Thursday, February 26, 2009

The “Potboiler” List

Lately I've seen a rash of book lists cropping up, apparently inspired by the BBC Big Read list of 100 best-loved books. Here are the top ten from that list:

  1. The Lord of the Rings, J.R.R. Tolkien
  2. Pride and Prejudice, Jane Austen
  3. His Dark Materials, Philip Pullman
  4. The Hitchhiker's Guide to the Galaxy, Douglas Adams
  5. Harry Potter and the Goblet of Fire, J.K. Rowling
  6. To Kill a Mockingbird, Harper Lee
  7. Winnie the Pooh, A.A. Milne
  8. Nineteen Eighty-Four, George Orwell
  9. The Lion, the Witch and the Wardrobe, C.S. Lewis
  10. Jane Eyre, Charlotte Brontë

The Sun-Sentinel's Off the Page blogger weighed in recently with her 50 favorites to counter those of the Miami Herald's book blogger.

I have to confess I am nowhere near close to having read most of these books from any of these lists. My excuse that’s no excuse: I'm a very s-l-o-w reader.

I may as well face it--there are books I should read that I will just never get around to.

This got me to thinking, though, about the books I did mange to speed my way through, day into night, sometimes skipping meals because the story was more engrossing than food. The literal page-turners. The books (and this is the real test) that made me want to call in sick, because I was either exhausted from lack of sleep (a form of illness, it could be argued), or still reading and unable to tear myself away.

Some of these books might be considered "potboilers" - books of low quality. I would disagree. Any book that makes us forget ourselves and our troubles for a bit is a good thing, as Keith blogged about yesterday. Here are some of the page-turning, make-me-late-for-work books I remember, then, in no particular order:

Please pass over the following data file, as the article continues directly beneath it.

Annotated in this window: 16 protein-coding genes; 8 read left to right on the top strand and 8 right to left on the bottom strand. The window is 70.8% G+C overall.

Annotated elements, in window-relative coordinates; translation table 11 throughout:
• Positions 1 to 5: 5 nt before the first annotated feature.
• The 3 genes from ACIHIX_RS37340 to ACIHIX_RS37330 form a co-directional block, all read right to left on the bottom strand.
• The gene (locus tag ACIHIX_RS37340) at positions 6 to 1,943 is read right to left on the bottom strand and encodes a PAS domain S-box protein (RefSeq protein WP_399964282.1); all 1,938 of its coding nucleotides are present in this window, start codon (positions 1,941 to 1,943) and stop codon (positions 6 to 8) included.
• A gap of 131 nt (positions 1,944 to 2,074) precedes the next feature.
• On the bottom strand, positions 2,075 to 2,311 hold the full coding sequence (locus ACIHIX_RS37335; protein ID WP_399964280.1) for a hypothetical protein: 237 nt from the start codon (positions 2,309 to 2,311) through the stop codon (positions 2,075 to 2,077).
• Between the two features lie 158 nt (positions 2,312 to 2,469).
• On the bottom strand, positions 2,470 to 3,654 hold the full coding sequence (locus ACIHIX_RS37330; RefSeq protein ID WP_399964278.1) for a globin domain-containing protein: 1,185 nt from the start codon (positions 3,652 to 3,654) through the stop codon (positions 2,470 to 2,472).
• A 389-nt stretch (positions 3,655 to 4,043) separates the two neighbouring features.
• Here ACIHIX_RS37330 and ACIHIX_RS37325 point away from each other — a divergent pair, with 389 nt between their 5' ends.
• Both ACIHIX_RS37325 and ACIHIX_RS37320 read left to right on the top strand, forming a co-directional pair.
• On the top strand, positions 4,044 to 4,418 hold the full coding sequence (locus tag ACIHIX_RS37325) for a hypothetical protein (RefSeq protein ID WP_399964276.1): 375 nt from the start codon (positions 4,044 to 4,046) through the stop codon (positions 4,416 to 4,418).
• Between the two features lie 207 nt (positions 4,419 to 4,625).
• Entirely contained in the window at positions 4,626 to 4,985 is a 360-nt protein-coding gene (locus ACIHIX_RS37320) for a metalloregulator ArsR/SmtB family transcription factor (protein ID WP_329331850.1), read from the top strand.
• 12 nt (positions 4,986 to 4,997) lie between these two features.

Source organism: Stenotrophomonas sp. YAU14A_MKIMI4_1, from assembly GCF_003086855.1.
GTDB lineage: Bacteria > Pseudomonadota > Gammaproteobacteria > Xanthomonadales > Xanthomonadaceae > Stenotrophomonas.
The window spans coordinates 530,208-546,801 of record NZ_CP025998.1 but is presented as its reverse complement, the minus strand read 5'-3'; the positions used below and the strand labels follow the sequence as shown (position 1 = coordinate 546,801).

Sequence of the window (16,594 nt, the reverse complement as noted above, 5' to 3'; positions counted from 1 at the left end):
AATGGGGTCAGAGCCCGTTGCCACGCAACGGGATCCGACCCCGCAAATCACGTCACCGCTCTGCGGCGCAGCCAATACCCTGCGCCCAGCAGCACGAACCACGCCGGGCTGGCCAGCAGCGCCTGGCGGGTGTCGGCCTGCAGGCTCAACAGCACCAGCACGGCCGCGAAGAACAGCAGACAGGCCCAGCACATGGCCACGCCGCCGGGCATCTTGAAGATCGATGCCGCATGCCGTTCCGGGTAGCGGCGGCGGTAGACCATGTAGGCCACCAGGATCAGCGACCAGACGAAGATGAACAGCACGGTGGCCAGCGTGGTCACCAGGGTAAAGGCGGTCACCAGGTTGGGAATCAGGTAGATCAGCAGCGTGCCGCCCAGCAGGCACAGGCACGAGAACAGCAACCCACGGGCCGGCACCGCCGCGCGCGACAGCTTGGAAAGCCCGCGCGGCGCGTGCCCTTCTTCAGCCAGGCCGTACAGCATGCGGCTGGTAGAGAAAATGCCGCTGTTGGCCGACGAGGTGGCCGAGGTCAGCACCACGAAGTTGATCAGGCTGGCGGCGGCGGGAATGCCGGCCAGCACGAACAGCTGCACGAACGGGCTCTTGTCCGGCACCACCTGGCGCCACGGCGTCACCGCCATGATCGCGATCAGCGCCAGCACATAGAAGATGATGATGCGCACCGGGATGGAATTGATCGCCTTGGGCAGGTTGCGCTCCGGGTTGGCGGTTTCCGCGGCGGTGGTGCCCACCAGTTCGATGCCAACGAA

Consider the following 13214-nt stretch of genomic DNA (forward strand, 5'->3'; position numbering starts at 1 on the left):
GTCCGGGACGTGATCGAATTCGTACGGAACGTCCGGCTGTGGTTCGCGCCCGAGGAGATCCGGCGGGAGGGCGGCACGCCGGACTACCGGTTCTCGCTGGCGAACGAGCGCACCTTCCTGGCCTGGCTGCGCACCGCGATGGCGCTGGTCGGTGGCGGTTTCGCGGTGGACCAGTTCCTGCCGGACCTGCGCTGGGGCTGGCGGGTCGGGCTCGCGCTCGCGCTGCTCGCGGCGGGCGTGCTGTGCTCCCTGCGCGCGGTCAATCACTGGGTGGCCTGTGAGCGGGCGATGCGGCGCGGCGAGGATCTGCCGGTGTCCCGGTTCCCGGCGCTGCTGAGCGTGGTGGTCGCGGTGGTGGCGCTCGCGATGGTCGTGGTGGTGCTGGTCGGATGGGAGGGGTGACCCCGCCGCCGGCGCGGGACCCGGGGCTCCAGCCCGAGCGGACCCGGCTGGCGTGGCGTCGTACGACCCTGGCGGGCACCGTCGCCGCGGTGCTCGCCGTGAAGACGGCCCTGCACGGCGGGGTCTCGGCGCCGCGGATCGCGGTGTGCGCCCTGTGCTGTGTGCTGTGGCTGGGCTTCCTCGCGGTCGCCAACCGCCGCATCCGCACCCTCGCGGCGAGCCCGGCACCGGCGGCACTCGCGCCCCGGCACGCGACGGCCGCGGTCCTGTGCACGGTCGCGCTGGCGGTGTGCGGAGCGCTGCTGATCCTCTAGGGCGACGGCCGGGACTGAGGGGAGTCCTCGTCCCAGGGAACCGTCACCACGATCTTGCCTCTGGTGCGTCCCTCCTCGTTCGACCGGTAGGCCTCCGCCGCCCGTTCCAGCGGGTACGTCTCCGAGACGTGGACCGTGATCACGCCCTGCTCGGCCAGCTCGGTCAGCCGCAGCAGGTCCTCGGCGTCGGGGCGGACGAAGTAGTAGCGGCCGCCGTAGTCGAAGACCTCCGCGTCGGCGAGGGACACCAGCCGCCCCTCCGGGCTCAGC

Salem's Lot – Stephen King

The Stand – Stephen King

The Exorcist – William Blatty

And Then There Were None - Agatha Christie

Bridget Jones' Diary – Helen Fielding

Da Vinci Code – Dan Brown

Little Women – Louisa May Alcott

Double Indemnity - James M. Cain

Mildred Pierce – James M. Cain

The Lovely Bones – Alice Sebold

A Connecticut Yankee in King Arthur's Court
– Mark Twain

Gone with the Wind - Margaret Mitchell

Wuthering Heights - Emily Bronte

Rosemary’s Baby – Ira Levin

The Stepford Wives – Ira Levin

On the Road – Jack Kerouac

I'm forgetting some good ones, I know. What would you add?


Jess Lourey said...

"Potboiler" was not a term I was familiar with, Gin, so I looked it up. You already know this, but it originated as a term used to refer to hack writers who wrote to pay the bills instead of writing to serve their muse (they wrote to "boil the pot," i.e. put food on the table). Since then, the term has morphed to refer to superficial books; the cinematic equivalent is "popcorn films."

And I like popcorn films. And potboilers (the term now refers more to page-turners that are written because the author, presumably, thinks they're worth writing, but are still not considered "literary").

Your post reminded me of how much I (and every freaking girl in my high school) tore through the V.C. Andrews' series about the two beautiful children trapped in an attic by their insanely manipulative mother.

So I add the Flowers in the Attic series to the potboiler list, and anything by Stephen King and Janet Evanovich. Oh, and Marion Zimmer Bradley's The Mists of Avalon, though that one flirts with literary.

Anonymous said...

Harry Potter books. All of them.

Keith Raffel said...

Gin, Leave it to you to post a list of 10 books that includes 9 British authors and only 1 American.

G.M. Malliet said...

LOL. Well, it is the BBC list. Now, *my* list is mostly Americans.

G.M. Malliet said...

As to popcorn films, we watched Mama Mia last night. You can't watch this film without a sort of goofy, lop-sided smile on your face during most of it - the finale, especially, is a hoot. It's truly a feel-good movie for our current Depression.

Paul Lamb said...

I never trust those lists. What's their basis? Usually it's sales, which is not a true indicator of books that are actually read. Someone recently did a list of the top books that were check out of libraries across the nation. This seems like a more true list since they were books people chose to read.